Make us your home page

Today’s top headlines delivered to you daily.

(View our Privacy Policy)

Homeless man pleads no contest to Brooksville property appraiser's murder

BROOKSVILLE — Less than two months after being indicted in the grisly slaying of a prominent Brooksville property appraiser, Monty Albright stood before a judge Friday like a man who knew his fate.

The 35-year-old homeless man appeared calm, if not confident in his convictions. He told the judge he wanted to plead no contest and spend the rest of his life in prison.

He explained it this way to the judge: "I don't want to put the (victim's) family through any more than they have (already). … I'm good with it."

The surprising plea to the murder and kidnapping of Steven Van Slyke, a past president of the Hernando County Association of Realtors, was just another strange twist to a tale involving salacious allegations and many unanswered questions.

On Jan. 19, authorities said, Albright entered Van Slyke's home at 27 Cherry St. on the north side of Brooksville and tied him to a chair. Albright — who was on probation at the time — took his bank card and obtained the access code.

Once he realized it worked, he strangled Van Slyke with a necktie tied to a bedpost, then went on a crack cocaine-fueled spending spree that totaled more than $2,200.

Many of the details are still uncertain because the plea occurred before most of the evidence was analyzed by state officials. But a psychologist who evaluated Albright found him competent to stand trial.

Albright's attorney, Alan Fanter, said he had never concluded a first-degree murder case this quickly.

"It was his idea," said Fanter, the county's top public defender. "He really didn't want to drag it out for the victim's family. You do what your client wants."

The timing even surprised Circuit Judge Stephen Rushing, who asked Albright whether the resolution represented his best interests.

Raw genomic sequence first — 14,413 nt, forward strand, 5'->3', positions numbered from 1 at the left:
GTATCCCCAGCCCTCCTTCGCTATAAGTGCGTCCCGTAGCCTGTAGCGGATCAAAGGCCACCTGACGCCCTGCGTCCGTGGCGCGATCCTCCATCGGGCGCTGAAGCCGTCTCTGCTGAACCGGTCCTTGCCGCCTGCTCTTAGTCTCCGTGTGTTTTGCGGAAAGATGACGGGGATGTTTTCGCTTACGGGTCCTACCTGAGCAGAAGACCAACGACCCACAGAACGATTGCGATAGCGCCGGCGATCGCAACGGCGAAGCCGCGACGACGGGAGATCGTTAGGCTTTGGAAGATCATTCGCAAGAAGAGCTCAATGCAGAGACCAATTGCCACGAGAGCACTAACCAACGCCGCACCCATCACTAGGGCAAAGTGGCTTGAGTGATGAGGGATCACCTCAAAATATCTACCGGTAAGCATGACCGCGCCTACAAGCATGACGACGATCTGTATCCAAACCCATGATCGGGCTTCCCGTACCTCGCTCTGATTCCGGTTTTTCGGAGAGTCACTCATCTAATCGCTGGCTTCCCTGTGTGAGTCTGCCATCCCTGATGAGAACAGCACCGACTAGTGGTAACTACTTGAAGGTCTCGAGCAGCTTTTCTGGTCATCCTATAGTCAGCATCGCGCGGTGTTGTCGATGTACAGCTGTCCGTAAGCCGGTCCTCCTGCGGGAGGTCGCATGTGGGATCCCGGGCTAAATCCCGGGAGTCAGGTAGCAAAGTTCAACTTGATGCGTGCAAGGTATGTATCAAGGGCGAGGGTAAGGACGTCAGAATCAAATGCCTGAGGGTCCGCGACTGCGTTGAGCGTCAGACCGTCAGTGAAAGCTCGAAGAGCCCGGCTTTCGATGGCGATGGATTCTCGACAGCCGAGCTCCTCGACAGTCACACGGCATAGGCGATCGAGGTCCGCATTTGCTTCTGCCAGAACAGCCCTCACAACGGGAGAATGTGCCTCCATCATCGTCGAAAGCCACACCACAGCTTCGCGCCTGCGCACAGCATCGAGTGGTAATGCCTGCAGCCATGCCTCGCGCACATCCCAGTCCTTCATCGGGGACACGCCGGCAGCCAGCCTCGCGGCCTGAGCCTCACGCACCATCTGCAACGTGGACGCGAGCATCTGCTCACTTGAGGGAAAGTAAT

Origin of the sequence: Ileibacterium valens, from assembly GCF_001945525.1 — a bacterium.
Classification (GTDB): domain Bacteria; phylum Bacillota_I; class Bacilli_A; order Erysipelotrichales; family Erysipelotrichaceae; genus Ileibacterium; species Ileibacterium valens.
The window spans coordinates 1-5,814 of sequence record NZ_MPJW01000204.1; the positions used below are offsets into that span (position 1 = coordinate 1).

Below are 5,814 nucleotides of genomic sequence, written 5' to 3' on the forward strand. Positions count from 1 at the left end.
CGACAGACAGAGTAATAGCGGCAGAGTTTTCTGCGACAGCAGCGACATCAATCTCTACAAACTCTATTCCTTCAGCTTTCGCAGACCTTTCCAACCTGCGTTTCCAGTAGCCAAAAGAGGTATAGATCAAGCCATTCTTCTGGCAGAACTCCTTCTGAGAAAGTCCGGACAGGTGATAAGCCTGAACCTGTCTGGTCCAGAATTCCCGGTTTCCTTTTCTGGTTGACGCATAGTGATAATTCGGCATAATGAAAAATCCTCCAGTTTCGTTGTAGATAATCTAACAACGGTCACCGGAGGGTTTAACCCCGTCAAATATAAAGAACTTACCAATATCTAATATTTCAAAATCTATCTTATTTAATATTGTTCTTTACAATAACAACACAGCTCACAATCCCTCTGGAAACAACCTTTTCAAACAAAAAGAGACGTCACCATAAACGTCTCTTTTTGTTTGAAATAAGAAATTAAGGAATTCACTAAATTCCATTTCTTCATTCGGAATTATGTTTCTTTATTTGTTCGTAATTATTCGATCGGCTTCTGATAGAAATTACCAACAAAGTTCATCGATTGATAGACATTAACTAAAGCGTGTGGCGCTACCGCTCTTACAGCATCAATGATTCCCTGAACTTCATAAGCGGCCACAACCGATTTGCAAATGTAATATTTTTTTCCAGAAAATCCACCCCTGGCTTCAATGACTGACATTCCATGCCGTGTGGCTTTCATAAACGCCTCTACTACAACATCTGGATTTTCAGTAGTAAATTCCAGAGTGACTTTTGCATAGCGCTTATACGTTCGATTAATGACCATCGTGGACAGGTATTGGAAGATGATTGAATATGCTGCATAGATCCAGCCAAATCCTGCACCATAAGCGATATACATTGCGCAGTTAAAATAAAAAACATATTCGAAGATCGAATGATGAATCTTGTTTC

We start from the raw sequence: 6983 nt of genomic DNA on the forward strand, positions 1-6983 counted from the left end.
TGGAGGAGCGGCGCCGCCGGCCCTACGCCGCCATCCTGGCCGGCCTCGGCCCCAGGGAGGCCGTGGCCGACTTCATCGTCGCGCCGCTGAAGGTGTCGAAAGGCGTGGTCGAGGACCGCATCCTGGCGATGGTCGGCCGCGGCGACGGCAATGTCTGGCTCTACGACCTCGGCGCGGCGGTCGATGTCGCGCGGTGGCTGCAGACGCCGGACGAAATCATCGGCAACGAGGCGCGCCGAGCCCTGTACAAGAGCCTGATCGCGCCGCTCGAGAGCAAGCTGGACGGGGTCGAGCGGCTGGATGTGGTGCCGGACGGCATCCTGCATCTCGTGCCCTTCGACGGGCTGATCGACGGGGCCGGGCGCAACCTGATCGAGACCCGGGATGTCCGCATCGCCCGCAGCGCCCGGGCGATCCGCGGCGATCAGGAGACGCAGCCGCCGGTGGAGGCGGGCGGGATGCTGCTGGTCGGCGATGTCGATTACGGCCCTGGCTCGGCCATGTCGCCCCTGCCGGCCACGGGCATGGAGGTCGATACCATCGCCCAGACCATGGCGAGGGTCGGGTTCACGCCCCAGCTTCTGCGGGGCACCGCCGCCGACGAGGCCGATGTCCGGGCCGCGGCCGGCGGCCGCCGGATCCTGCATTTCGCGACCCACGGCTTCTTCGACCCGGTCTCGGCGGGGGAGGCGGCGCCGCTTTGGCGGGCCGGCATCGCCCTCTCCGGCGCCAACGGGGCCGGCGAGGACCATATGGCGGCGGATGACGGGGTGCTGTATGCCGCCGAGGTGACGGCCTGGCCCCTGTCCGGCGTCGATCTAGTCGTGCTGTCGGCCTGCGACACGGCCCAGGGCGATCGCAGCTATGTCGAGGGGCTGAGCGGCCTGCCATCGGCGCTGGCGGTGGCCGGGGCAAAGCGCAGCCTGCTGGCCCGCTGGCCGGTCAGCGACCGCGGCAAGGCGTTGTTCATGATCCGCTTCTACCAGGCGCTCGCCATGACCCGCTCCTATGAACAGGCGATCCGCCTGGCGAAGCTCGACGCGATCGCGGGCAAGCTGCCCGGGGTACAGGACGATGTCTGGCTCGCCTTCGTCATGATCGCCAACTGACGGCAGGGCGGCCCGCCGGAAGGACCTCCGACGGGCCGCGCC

"I think it's in the best interest of the family," Albright said.

"Do you think it's also in your best interest?" the judge asked again.

"Yes," Albright said.

Assistant State Attorney Pete Magrino explained that Albright spoke warmly of Van Slyke in his statements to investigators. Van Slyke was the "only one who exhibited favorable contact toward him," the prosecutor said.

Magrino had not made a decision about whether to ask for the death penalty, but he said it was a distinct possibility, given the nature of the crime.

Albright told authorities he had known Van Slyke for three weeks before his death. But Albright's remarks in court indicated a relationship that went beyond a casual acquaintance — a relationship that investigators consider largely a mystery.

Van Slyke apparently had hired Albright to do odd jobs at his home, such as laundry and cleaning.

Albright also told authorities that Van Slyke paid him for sex.

He claimed Van Slyke died when a sex game involving bondage went too far, according to a new document obtained Friday.

The allegation came from an unredacted statement released by the prosecutor's office after a public records request.

Albright said the game was the "victim's fantasy," according to the statement.